So, that’s the idea…and here’s the rest of it.   You, if you’re interested, write a 1,000 word story (I know, didn’t say it would be easy) focused on the D.A.  Not one word more, not one word less.  1,000.  It must be complete, beginning, middle, and end.   Any and all who write one will not only be reprinted here, but will also find their way into a future issue of PRO SE PRESENTS (after editing of course).
So, you get a chance to breathe life into this character and get published as a result.  Oh and let’s say by December 1st, that thousand words.  Work for you? Good.   Just email to tommyhancockpulp@yahoo.com as you get it done with the subject -THE D.A.-IDEAS LIKE BULLETS.  And don’t ask me questions about the character…You have all the information you’re going to get…the rest, dear Bulleteer, is up to you.

Martha Thomases: War! What Is It Good For? Comics!

Having watched all three presidential debates and the vice-presidential debate, I’m in the kind of stupor that is recognizable to other political junkies. With about ten days to go, I am chewing on my fingernails, tensely watching the polls as if it is only my focused attention that will allow things to go my way.

The last debate, about foreign policy, made me think about war, and entertainment inspired by war, and my response to it.

There are brilliant war comics, written by people like Archie Goodwin, Larry Hama, Garth Ennis and, especially, Harvey Kurtzman. I admire them. And yet, I don’t particularly enjoy them.

I think the problem is that I am so repulsed by the reality of battle. I don’t find it dramatic nor exciting. It may reveal character, but I don’t want to see it. I don’t entirely believe that war reveals nobility, and even if it does, I think there are better ways to get to the same place.

And yet. And yet. I do like action movies, and I like cartoonish action movies that include war. I love The Dirty Dozen. I can get a good laugh out of 300.

I can admire more realistic war movies, like The Hurt Locker, but I don’t enjoy them. I don’t want to go see them. I avoid them as carefully as I avoid actual battle. I go only when it is necessary to be part of the cultural conversation. Oh, and Apocalypse Now.

It’s possible that I don’t like war movies because they are so stereotypically masculine. Even modern war movies, the ones that acknowledge that women serve and sacrifice, are models of machismo. A movie like Since You Went Away, which shows life on the home front, is just as much inspired by war as my other examples, but is considered a “women’s picture,” or a soap opera because it is about women.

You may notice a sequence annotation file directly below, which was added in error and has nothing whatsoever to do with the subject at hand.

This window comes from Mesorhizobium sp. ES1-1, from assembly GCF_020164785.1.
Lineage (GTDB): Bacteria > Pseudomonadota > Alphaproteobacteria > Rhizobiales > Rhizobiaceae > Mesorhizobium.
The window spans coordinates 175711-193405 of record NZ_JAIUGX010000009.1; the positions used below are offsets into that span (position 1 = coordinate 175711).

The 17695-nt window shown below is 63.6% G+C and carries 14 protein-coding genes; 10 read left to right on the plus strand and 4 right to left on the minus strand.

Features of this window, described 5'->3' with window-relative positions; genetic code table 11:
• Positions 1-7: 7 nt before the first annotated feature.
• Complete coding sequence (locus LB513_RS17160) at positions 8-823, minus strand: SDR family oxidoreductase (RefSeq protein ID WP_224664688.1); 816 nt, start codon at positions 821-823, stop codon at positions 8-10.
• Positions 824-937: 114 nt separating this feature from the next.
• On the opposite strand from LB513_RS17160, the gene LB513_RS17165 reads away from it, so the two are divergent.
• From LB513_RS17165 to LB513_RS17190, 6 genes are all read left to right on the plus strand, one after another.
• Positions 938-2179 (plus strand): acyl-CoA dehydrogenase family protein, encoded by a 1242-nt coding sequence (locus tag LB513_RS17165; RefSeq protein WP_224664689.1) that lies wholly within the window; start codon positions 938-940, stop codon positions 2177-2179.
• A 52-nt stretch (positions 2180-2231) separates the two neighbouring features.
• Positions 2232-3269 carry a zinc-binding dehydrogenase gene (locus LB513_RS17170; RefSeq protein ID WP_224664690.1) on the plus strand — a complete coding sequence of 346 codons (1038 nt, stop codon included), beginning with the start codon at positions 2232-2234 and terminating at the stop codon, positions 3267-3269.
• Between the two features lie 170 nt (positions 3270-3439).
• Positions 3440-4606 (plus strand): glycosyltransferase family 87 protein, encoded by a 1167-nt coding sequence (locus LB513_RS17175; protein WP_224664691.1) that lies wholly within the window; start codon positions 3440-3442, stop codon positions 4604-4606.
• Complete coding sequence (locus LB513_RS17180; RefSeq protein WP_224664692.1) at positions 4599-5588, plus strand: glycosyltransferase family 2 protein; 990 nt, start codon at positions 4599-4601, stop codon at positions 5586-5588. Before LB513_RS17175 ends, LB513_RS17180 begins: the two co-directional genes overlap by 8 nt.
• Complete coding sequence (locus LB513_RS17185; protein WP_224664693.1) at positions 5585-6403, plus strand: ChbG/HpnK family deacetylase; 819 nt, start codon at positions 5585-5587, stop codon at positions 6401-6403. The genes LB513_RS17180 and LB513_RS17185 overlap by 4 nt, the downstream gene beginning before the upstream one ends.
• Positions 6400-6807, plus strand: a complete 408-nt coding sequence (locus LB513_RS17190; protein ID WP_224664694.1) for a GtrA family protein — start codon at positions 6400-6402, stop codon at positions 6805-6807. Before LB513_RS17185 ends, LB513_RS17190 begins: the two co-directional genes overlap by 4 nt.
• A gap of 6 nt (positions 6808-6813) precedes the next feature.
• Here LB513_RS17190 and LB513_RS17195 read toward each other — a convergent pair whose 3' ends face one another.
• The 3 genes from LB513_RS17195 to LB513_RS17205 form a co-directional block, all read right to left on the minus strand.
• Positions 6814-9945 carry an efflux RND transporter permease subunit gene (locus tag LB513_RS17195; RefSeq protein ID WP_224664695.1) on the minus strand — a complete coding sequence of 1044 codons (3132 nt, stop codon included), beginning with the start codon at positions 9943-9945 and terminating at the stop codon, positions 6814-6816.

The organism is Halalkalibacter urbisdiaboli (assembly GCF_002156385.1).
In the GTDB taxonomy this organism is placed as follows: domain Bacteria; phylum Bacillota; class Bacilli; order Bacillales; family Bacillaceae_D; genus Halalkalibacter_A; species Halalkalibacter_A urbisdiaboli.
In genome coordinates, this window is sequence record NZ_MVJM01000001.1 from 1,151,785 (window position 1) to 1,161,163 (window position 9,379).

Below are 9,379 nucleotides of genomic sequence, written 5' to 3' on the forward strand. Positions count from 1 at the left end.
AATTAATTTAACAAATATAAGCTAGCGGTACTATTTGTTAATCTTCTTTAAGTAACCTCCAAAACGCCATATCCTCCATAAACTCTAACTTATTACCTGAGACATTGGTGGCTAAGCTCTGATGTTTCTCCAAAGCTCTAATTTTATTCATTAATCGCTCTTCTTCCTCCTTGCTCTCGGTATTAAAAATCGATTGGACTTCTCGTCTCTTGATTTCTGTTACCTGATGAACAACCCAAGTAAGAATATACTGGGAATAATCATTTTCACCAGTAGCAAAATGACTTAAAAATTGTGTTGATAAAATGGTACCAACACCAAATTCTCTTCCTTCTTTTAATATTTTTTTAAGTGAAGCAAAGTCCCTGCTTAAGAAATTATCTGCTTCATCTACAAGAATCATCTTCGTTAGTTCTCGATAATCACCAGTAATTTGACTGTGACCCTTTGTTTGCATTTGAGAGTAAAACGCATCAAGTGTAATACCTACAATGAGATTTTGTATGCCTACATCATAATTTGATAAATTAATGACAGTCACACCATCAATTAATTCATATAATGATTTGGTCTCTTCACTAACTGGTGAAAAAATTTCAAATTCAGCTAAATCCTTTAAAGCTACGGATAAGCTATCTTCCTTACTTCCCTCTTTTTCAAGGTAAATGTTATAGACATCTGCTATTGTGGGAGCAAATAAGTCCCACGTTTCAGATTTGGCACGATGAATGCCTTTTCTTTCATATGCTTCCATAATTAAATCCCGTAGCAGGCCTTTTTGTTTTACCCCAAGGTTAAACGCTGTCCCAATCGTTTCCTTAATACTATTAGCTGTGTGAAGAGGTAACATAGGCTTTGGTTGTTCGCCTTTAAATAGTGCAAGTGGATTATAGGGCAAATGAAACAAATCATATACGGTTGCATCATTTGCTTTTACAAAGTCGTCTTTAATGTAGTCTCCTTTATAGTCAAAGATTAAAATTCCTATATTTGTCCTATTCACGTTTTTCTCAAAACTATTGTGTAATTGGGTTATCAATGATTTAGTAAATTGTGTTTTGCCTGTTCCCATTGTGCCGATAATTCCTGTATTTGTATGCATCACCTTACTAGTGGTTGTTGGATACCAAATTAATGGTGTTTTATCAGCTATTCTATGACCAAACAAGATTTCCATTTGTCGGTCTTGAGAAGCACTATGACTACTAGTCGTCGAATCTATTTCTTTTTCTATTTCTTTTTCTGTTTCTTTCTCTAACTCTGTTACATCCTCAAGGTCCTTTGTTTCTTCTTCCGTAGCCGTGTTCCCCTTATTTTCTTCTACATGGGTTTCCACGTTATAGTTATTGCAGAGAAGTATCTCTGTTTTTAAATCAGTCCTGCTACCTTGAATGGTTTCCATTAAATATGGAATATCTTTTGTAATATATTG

I can think of two exceptions in comics where I actually enjoyed a war comic I was reading. The first is Blackhawk when Howard Chaykin was doing it. I think this had less to do with the military aspects, and more to do with Chaykin’s sense of humor, which is very close to my own.

The other is George Pratt’s Enemy Ace: War Idyll, which is, sadly, out of print. It’s beautiful and moving, as all entertainment should be.

When you vote, don’t just consider the impact of this election on the economy. Think about the wars that can happen as a result of your vote. And then think about the schlock comics those wars will inspire. Personally, I don’t want to see Dan Didio get his hands on Iran.

SATURDAY: Marc Alan Fishman


#NYCC sold out; tickets going for up to $300 a day

img_2120-300x224-5568102Well, this is impressive: a quick look at StubHub is showing people selling passes to New York Comic Con at really heavy price markups, going for as much as $300 for a single day pass.

We’ll be providing coverage of the convention over the next few days, as soon as we can find places to type and decent wifi to upload. Keep checking here and on our Facebook and Twitter feeds.

Marc Alan Fishman:
 Guerrilla Marketing That Ain’t

Dear DC Marketing Department,

Call me a silly fool, but did you really think you’d get away with it? Or were you just playing dumb, knowing full-well that we’d blog and post about it. You sly dogs you.

But who are you really kidding? Everyone knows you’re dumb as a box of rocks. Ever since the Harry Potter cash cow stopped giving milk, you knew the Brothers Warner would turn towards its in-house fiction generator to start making with the profits.

And guess what? As soon as they turned their steely gaze towards you, wouldn’t you know it… those rat bastards that used to be across the street scored a near two-billion dollar movie. Sure, you had the last Batman movie, and hey, no one is blaming you for that not banking on higher expectations. The franchise made you a small mint, and almost made all of us forget Green Lantern.


So, here you are, the Mouse already ramping up a second season of super hero flicks, and the only thing that’s been worthwhile from your studio just ended. You’ve got that Superman reboot coming. Luckily, most of us snarky a-holes have only politely ribbed you for letting Snyder make a trailer that looks like Supes is on an extended episode of Deadliest Catch. We’re on pins and needles that it works out for you. Seriously. The million-dollar question? What’s next?